James: It’s a little bit of an outdated number, but it is accurate that we are over $200 million at this point. We’re not disclosing on kind of a monthly basis, but we’re certainly above that.
Peter: Okay, okay, that’s fair enough. I want to talk about your backers just for a second because just before the LendIt Conference you made a big announcement that you just raised a $70 million equity round, which is now three or four months ago, but you launched right off the bat with some pretty heavy hitter backers. Most listeners would know Charles Moldow from Foundation Capital, he was a guest on the podcast last year and obviously he’s also a big proponent of you guys so can you talk about like who your backers are and how you’ve been able to put such an A-list team together?
James: Yeah, we’ve been very fortunate to have a super strong group of backers: Charles Moldow, Foundation Capital, Micky Malka at Ribbit Ventures, Joe Chen at Renren as well as the folks from Cowboy Ventures, First Round Capital and Colony Capital. We’ve had a tremendous group that’s backed us and I think what’s also really important is with each new investor they brought a very specific and very diversified perspective on how to build out a great, long term sustainable business so that’s been a really, really strong value add for us as we’ve accumulated these backers over the last 18 months or so.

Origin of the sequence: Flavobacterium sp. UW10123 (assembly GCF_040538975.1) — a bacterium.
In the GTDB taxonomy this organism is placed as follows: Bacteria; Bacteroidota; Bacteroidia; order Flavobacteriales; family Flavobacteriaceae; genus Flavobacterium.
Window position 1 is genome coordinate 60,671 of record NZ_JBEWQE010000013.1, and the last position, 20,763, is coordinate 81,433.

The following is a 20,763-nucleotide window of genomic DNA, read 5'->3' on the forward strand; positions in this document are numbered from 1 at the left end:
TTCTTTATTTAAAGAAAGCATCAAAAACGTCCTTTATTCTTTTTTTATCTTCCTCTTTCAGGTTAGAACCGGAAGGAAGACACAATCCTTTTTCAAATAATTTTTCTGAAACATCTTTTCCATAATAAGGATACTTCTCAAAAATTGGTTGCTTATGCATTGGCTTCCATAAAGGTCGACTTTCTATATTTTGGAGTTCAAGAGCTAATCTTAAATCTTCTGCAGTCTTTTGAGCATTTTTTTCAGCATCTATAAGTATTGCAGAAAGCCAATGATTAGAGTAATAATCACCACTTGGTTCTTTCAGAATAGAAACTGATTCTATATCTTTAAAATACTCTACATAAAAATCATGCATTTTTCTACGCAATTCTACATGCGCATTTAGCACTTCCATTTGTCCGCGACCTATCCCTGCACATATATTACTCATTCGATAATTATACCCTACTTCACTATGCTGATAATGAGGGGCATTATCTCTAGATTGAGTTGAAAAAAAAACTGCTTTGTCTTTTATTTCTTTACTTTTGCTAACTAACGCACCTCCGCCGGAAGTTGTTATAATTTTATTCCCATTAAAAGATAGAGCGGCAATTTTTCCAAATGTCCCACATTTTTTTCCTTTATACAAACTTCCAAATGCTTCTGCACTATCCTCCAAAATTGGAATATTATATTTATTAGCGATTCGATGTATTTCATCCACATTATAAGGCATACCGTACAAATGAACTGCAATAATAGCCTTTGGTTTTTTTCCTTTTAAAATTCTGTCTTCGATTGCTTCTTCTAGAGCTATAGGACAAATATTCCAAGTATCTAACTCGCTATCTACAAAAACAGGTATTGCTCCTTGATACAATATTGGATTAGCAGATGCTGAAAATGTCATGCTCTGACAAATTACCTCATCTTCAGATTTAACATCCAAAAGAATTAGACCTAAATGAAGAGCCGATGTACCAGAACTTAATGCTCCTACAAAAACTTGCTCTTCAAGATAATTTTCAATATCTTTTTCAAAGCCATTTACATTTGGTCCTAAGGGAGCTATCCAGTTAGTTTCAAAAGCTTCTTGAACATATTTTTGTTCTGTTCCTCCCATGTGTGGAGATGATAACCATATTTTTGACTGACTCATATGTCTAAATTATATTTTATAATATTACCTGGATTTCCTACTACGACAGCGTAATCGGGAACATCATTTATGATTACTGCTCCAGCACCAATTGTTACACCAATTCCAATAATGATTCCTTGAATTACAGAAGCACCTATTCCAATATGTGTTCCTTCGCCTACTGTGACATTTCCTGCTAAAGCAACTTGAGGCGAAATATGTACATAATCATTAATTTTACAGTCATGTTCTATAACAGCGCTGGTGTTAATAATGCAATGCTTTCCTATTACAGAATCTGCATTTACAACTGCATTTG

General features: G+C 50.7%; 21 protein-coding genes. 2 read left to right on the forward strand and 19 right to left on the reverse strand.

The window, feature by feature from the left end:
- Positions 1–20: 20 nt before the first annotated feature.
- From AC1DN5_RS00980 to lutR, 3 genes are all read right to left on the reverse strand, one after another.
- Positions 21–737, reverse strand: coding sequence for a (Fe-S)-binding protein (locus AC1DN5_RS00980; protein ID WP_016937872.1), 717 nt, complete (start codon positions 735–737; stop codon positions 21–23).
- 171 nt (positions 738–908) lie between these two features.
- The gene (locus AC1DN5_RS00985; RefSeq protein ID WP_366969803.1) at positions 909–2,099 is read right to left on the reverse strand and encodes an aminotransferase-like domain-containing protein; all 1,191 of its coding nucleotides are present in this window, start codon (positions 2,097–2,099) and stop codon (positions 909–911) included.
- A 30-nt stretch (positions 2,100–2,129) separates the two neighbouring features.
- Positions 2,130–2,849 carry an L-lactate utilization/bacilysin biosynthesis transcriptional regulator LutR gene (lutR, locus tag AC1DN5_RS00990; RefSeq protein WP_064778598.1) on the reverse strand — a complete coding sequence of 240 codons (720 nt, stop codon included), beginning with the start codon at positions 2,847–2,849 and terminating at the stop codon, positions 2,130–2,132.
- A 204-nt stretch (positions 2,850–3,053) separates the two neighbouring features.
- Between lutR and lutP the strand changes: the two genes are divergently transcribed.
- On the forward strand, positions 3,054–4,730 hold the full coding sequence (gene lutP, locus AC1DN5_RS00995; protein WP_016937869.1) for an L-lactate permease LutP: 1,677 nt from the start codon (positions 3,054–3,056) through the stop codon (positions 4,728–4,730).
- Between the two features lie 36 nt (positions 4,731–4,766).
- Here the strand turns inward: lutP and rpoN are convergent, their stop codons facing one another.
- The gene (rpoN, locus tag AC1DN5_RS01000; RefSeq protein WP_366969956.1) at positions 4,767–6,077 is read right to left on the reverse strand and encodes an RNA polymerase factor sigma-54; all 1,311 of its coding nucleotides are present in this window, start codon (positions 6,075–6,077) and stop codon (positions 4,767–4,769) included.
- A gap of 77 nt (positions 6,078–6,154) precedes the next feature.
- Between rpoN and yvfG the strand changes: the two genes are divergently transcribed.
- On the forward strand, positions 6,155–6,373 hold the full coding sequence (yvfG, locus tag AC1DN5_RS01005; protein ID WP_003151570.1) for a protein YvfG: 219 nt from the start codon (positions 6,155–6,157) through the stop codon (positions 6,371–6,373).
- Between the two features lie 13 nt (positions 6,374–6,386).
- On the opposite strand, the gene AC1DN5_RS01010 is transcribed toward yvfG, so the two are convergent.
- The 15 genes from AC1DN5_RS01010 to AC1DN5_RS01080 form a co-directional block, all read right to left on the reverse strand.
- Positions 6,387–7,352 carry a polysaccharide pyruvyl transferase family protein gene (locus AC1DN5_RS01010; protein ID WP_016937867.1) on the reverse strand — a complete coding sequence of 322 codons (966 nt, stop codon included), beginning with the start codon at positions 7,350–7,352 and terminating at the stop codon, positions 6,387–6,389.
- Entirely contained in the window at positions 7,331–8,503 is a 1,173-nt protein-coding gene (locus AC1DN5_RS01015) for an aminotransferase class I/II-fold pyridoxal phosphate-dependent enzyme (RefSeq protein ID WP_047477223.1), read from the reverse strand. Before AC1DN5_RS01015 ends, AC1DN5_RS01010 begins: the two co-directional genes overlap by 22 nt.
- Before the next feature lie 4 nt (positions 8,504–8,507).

I think from Charles’ perspective who was our lead series A investor, I think he looked at the category and saw it was relatively nascent. He understood and knew folks that have worked with me previously, my background and he had also backed my co-founder, Matthew Humphrey at his prior company that had a nice, successful exit as well. So I think when he saw the combination and market opportunity, the way we were thinking about the model, the size of the overall market and the relatively nascent stage of the industry, he thought that was a recipe for success.
Peter: Okay, then do you have a board where you meet with these people…I mean, are your investors providing you with feedback and with advice on a monthly or regular basis?
James: Absolutely, we’re in consistent dialogue with all of our board and several of our directors and we lean on them for advice, introductions and feedback on things on a very regular basis. Part of the reason why we’ve chosen the folks that we have at this point is because as I said we think they bring a good diversity of perspectives and if we don’t leverage those perspectives, then it’s a little bit silly that we kind of have gone out and gotten them for those particular reasons.
So it’s very nice with Charles from the Lending Club side of things. Micky’s background is in financial services, very focused on brand, very focused on credit, very focused on building an infrastructure,